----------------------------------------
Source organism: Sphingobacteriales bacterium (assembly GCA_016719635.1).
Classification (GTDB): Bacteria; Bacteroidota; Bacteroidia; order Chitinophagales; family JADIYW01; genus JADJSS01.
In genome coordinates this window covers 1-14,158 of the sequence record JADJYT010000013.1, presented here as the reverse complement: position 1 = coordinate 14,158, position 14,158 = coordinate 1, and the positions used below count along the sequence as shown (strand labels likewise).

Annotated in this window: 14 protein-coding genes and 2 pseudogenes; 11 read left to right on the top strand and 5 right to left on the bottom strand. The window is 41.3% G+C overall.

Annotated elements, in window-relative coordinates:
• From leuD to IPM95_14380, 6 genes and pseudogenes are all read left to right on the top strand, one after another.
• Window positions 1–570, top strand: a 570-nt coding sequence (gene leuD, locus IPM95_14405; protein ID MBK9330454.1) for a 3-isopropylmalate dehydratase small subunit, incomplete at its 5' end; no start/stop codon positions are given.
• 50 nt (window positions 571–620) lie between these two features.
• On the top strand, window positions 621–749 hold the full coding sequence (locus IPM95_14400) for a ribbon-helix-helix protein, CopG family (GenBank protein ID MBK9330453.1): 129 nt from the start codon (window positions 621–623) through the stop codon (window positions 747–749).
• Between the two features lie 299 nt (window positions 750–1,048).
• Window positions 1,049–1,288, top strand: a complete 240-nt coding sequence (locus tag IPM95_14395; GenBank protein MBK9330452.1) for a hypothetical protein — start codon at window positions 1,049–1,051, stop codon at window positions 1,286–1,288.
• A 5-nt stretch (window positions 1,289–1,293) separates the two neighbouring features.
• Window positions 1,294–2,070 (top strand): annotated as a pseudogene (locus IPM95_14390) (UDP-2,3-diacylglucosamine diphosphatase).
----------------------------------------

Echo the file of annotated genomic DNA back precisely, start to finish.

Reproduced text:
Source organism: Sphingobacteriales bacterium (assembly GCA_016719635.1).
Classification (GTDB): Bacteria; Bacteroidota; Bacteroidia; order Chitinophagales; family JADIYW01; genus JADJSS01.
In genome coordinates this window covers 1-14,158 of the sequence record JADJYT010000013.1, presented here as the reverse complement: position 1 = coordinate 14,158, position 14,158 = coordinate 1, and the positions used below count along the sequence as shown (strand labels likewise).

Annotated in this window: 14 protein-coding genes and 2 pseudogenes; 11 read left to right on the top strand and 5 right to left on the bottom strand. The window is 41.3% G+C overall.

Annotated elements, in window-relative coordinates:
• From leuD to IPM95_14380, 6 genes and pseudogenes are all read left to right on the top strand, one after another.
• Window positions 1–570, top strand: a 570-nt coding sequence (gene leuD, locus IPM95_14405; protein ID MBK9330454.1) for a 3-isopropylmalate dehydratase small subunit, incomplete at its 5' end; no start/stop codon positions are given.
• 50 nt (window positions 571–620) lie between these two features.
• On the top strand, window positions 621–749 hold the full coding sequence (locus IPM95_14400) for a ribbon-helix-helix protein, CopG family (GenBank protein ID MBK9330453.1): 129 nt from the start codon (window positions 621–623) through the stop codon (window positions 747–749).
• Between the two features lie 299 nt (window positions 750–1,048).
• Window positions 1,049–1,288, top strand: a complete 240-nt coding sequence (locus tag IPM95_14395; GenBank protein MBK9330452.1) for a hypothetical protein — start codon at window positions 1,049–1,051, stop codon at window positions 1,286–1,288.
• A 5-nt stretch (window positions 1,289–1,293) separates the two neighbouring features.
• Window positions 1,294–2,070 (top strand): annotated as a pseudogene (locus IPM95_14390) (UDP-2,3-diacylglucosamine diphosphatase).